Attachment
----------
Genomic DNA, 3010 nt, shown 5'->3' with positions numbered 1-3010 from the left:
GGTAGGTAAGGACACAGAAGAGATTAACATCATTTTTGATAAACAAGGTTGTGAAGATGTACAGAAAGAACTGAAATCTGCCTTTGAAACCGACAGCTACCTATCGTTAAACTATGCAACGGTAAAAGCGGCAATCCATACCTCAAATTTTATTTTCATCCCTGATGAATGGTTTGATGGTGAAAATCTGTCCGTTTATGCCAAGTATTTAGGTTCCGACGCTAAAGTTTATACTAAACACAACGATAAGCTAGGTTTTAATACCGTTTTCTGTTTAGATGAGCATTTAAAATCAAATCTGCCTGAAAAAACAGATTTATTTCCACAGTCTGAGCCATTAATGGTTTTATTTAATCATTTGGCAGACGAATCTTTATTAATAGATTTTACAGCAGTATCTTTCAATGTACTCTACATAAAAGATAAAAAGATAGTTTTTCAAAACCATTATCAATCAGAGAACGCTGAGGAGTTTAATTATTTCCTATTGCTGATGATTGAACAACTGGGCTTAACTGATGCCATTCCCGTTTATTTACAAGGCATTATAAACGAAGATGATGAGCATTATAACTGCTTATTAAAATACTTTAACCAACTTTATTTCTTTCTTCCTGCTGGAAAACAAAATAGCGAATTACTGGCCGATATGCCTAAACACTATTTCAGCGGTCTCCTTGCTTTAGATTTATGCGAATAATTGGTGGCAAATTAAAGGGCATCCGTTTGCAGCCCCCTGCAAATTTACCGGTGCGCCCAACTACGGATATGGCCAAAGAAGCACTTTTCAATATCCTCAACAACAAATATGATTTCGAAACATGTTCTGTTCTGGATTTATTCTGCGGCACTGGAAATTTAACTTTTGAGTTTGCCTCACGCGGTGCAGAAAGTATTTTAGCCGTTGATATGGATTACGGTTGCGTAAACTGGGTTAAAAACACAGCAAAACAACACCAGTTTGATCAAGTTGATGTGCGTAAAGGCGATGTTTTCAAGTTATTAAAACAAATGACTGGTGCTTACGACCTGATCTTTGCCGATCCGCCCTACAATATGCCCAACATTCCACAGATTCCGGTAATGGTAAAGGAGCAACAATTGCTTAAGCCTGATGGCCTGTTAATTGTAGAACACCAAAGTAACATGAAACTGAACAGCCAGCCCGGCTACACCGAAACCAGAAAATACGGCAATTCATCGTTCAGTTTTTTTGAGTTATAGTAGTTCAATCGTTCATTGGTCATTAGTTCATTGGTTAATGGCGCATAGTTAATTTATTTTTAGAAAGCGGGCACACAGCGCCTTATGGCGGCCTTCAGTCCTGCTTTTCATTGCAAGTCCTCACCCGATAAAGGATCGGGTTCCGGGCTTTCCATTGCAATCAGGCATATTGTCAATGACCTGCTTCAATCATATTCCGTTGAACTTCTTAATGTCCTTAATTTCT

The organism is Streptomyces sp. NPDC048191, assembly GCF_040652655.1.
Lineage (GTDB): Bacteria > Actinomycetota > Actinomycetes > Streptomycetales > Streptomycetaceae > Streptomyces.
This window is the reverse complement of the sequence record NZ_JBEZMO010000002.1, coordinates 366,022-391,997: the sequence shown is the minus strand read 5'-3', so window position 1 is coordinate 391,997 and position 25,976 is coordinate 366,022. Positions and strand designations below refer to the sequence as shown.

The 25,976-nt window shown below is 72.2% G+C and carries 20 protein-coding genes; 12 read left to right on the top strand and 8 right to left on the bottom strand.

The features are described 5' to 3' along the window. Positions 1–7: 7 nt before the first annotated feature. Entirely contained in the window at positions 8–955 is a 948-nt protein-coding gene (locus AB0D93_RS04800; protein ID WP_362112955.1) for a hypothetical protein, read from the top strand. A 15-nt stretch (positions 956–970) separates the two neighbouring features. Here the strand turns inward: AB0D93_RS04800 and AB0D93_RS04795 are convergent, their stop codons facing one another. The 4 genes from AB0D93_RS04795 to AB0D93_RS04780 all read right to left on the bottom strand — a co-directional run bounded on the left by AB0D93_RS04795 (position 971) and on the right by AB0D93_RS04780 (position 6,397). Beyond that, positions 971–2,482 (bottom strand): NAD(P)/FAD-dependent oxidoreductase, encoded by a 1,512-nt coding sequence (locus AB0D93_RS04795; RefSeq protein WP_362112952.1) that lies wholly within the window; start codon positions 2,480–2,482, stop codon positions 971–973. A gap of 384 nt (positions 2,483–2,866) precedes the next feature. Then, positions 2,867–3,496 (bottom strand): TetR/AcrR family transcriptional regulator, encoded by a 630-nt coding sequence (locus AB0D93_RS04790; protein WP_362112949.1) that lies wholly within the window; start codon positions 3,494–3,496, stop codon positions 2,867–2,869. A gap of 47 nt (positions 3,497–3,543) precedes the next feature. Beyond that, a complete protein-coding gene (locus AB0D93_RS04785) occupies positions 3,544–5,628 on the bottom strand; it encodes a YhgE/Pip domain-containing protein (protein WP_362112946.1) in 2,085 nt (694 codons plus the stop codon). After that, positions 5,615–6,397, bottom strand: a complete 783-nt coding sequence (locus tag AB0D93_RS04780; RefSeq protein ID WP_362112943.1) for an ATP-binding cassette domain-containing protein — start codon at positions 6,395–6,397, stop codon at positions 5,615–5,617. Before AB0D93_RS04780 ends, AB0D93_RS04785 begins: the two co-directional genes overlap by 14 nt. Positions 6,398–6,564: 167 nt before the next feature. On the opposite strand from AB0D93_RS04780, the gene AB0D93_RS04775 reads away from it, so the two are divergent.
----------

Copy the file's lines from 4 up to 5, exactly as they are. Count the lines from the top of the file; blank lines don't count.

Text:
Lineage (GTDB): Bacteria > Actinomycetota > Actinomycetes > Streptomycetales > Streptomycetaceae > Streptomyces.
This window is the reverse complement of the sequence record NZ_JBEZMO010000002.1, coordinates 366,022-391,997: the sequence shown is the minus strand read 5'-3', so window position 1 is coordinate 391,997 and position 25,976 is coordinate 366,022. Positions and strand designations below refer to the sequence as shown.